learning from catastrophe – issues on the table

The tsunami catastrophe is one of those things that brings out the worst and the best.

The event occurred in an area rife with contrasts. Much of the population was living like they did hundreds of years ago but a tourist trade was flourishing and either corrupting cultures or stimulating economic growth and development depending upon which side of the fence you stand.

The response to the tragedy became a political football. Many world leaders were on vacation so it was a pick your target for those who wanted to whine about slow response. Meanwhile, those countries with defined and developed catastrophe response organizations, such as the American Red Cross and USAID, got down to business without waiting for the politcal machinery.

A week after the event we see faux mourning. Those who are able to continue with business as usual are being condemned. New Year’s parties are being cancelled or being turned into wakes. The ‘can you top us’ game is going full steam in regards to fund raising and relief efforts.

There is also the confusion, the moral confusion, between a natural disaster such as this and the 9/11 attack in the US. What is war, what is rescue? What drives the response? Who are your friends?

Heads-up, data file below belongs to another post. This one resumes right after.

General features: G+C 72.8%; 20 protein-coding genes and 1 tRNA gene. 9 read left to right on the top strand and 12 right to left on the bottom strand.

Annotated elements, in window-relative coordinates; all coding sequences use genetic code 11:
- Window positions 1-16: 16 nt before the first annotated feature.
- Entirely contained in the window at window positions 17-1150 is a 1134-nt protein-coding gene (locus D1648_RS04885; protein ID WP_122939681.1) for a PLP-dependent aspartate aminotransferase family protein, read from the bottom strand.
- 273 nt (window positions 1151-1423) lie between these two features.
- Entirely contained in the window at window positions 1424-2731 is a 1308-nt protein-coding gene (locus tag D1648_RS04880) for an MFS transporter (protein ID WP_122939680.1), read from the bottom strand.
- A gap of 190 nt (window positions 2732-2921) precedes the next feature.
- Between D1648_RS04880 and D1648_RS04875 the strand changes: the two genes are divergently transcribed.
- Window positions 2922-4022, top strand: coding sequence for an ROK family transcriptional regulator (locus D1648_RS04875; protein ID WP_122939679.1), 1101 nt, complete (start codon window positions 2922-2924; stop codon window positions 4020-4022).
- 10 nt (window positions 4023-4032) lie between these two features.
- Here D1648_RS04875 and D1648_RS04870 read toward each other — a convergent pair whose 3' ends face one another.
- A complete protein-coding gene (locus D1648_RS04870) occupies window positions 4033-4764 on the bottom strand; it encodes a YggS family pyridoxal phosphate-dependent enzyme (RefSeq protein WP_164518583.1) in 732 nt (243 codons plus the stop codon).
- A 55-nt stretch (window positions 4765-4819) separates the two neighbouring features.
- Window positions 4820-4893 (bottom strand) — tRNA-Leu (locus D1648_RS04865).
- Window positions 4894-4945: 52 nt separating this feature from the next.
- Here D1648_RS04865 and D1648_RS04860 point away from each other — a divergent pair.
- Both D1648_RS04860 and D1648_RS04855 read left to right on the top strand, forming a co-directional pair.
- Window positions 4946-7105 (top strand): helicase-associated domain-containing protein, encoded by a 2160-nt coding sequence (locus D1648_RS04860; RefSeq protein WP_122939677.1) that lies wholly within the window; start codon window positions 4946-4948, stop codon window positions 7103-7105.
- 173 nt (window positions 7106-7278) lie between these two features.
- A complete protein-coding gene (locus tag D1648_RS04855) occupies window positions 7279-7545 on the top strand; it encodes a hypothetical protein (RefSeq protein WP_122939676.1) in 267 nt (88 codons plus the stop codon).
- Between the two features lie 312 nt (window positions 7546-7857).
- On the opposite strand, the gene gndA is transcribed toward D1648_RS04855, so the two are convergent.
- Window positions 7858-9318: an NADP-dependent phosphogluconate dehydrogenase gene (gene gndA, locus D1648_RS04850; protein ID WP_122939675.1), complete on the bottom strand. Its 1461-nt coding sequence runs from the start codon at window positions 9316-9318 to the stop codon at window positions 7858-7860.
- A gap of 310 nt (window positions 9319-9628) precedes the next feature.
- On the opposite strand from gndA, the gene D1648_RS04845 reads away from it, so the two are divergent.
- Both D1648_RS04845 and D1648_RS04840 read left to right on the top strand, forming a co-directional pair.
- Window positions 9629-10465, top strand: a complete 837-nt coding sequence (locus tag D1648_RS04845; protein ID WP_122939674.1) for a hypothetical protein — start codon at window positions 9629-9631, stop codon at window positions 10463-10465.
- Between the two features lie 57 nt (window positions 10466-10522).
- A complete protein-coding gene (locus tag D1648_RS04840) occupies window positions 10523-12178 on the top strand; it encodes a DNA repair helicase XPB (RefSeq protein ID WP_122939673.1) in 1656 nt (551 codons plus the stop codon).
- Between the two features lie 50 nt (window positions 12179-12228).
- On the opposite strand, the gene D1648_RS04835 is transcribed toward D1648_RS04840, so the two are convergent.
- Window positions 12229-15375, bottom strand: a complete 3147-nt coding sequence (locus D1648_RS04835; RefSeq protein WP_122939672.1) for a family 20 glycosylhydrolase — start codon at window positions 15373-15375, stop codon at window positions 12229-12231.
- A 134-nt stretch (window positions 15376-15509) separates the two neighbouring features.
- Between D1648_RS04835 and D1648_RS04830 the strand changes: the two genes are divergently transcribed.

And, did you know that the disaster took care of some of the region’s terrorism problem?

One shouldn’t forget the argument about divine retribution or the will of God or why such a disaster was allowed to happen. When we see such misery it is always a promting for us to think about our beliefs and their foundations.

The problem is that we have a disaster where entire towns have been wiped off the map. Survivors have been dispersed from their cohorts. The terrain is difficult to access and people are stranded and isolated all over a very large area. There are massive amounts of debris and material, and even bodies to clean up.

It is going to take time and effort to re-establish communications and find those who need assistance and then to get them the assistance they will need. Let us put our efforts, contributions, and prayers on bringing health to the survivors and some degree of normalcy to the afflicted nations.

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